I don't feel like the black keys are lighter, but I haven't measured it yet either. I have never heard anyone say something about black keys feeling lighter on a wooden kawai action so I don't think that's the case. But maybe your right, the hammers could be lighter for whatever reason, as they obviously have a slightly different resting position as well.

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It might that they were trying to compensate something else with that, maybe those short keys, maybe there is different keydip on blacks, in the end only thing that matters is if it feels the same like white keys, but if you will proceed with that idea of driling those holes in hammers, we'd better know what is going on with those black keys.

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and from all the information you've gathered so far, I would reduce the weight of these hammers by 3-4g

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Originally Posted by ambrozy
It might that they were trying to compensate something else with that, maybe those short keys, maybe there is different keydip on blacks, in the end only thing that matters is if it feels the same like white keys, but if you will proceed with that idea of driling those holes in hammers, we'd better know what is going on with those black keys.

Hmm.. agreed, best to know what's up with that. (+1 for the spring idea?) eek

Originally Posted by ambrozy
and from all the information you've gathered so far, I would reduce the weight of these hammers by 3-4g

You mean reducing the hammer weight by 3-4 gram would result in 10-15 gram reduction in downweight?

Even then, I don't know If reducing the hammer weight precisely like that is really doable, if that's what you mean.

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Actually with your idea of drilling those existing holes it would be very precise

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Originally Posted by ambrozy
Actually with your idea of drilling those existing holes it would be very precise

Hmmm. Interesting.

Do you think that could actually take off 3-4 gram?

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I need to know exact thickness of those metal parts and diameter of those existing holes, then I can calculate how large hole you need to drill there

Last edited by ambrozy; 01/28/21 12:34 PM.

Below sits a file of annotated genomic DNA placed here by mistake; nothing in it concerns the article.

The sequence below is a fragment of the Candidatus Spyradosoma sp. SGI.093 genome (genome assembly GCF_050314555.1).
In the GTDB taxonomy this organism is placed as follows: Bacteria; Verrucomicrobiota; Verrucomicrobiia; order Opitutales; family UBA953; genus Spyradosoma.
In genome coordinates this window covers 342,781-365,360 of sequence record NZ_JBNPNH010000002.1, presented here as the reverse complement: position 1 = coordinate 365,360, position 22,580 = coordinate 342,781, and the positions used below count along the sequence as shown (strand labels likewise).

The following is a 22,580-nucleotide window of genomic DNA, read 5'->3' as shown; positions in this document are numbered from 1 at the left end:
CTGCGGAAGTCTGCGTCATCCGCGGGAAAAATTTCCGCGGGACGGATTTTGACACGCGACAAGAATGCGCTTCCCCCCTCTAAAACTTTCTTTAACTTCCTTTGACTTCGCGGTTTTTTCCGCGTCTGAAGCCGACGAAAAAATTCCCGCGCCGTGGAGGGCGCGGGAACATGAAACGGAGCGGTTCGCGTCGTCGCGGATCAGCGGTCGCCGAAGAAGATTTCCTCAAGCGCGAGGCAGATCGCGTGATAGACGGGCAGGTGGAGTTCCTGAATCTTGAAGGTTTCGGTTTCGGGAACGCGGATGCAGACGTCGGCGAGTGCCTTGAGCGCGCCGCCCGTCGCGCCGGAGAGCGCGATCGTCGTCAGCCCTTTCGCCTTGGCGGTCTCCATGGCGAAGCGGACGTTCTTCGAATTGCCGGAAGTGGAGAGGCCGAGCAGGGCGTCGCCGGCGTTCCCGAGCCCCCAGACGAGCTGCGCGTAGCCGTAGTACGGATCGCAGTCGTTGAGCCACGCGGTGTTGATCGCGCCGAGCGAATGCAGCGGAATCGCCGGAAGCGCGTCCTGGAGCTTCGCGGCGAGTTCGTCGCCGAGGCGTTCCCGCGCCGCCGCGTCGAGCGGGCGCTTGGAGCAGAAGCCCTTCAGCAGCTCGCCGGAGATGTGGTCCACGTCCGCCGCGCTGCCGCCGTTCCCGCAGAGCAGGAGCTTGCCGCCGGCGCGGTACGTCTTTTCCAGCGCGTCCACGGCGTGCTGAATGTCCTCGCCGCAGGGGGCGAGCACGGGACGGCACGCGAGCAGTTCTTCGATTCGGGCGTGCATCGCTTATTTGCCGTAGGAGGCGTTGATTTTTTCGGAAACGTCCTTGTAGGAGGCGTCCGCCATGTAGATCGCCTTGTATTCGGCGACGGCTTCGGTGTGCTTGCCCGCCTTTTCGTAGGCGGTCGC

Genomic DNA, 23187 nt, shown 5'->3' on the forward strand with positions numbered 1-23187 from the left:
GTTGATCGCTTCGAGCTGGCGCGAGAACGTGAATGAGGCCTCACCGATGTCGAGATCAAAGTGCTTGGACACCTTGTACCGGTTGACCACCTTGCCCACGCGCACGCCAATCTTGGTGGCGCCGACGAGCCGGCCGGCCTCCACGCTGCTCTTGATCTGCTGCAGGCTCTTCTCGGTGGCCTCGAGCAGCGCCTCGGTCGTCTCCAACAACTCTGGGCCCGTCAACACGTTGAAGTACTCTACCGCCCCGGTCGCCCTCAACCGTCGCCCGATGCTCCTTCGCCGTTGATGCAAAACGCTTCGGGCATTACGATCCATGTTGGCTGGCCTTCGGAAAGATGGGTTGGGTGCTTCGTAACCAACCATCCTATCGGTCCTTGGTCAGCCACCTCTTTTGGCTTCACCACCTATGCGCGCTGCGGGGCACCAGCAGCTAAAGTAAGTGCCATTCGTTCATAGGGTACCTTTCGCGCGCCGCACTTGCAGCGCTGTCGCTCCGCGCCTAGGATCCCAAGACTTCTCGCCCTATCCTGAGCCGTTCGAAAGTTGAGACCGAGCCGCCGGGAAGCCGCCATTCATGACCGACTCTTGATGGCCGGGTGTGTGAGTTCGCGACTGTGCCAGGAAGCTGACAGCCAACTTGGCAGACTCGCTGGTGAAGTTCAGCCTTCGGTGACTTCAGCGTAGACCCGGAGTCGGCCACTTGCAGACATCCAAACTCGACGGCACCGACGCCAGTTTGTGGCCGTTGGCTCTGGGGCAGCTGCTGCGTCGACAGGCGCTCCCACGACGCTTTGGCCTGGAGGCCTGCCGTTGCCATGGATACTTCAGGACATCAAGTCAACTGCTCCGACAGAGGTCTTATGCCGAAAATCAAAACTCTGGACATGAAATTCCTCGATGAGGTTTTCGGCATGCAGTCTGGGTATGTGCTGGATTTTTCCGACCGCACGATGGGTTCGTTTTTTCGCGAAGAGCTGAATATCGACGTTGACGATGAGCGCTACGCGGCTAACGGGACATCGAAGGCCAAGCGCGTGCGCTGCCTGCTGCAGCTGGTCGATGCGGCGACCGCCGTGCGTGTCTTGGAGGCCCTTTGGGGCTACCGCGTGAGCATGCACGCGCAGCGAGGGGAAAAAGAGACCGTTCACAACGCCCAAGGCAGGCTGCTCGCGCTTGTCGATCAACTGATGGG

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Originally Posted by ambrozy
I need to know exact thickness of those metal parts and diameter of those existing holes, then I can calculate how large hole you need to drill there

That's great, you sure know how to calculate things. smile

I will measure everything tomorrow!

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I still like reducing the weight of the hammers much better than adding weights to the keys...

Probably way easier than installing and calibrating springs - reversible by filling with copper wire or even solder (not hot) pieces.

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Originally Posted by RonTuner
reversible by filling with copper wire or even solder (not hot) pieces.

Ron Koval

Good to take into consideration, didn't think of that yet!

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Taking off 4g from those hammers will lower downweight to reasonable range AND inertia to low-mid level, it will make considerable difference.

There is one more thing you can do to make this action less slugish, put some more felt under the backs of keys to lower their fronts, this will reduce key dip and hammer blow distance making this action even faster (the same effect as left pedal on upright but of course to a lesser extent). Of course if you don't like slightly shallower key dip don't do it, but it's always a possibility. It will also compensate one side effect of reducing hammer weight, which is higher final hammer velocity which will produce higher midi velocities (some recalibration of your velocity curves will be needed for sure).
I would suggest putting 1-2mm thick felt in there which will reduce keydip by 0.7-1.5mm and hammer blow distance by 2-4mm

Last edited by ambrozy; 01/28/21 04:46 PM.
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All very, very useful information, I'm learning alot here! think this will go from a controller I like alot to a controller I love.

I don't think I understand the higher final hammer velocity, how does that work exactly? Is it because a lighter hammer will swing easier, or something like that?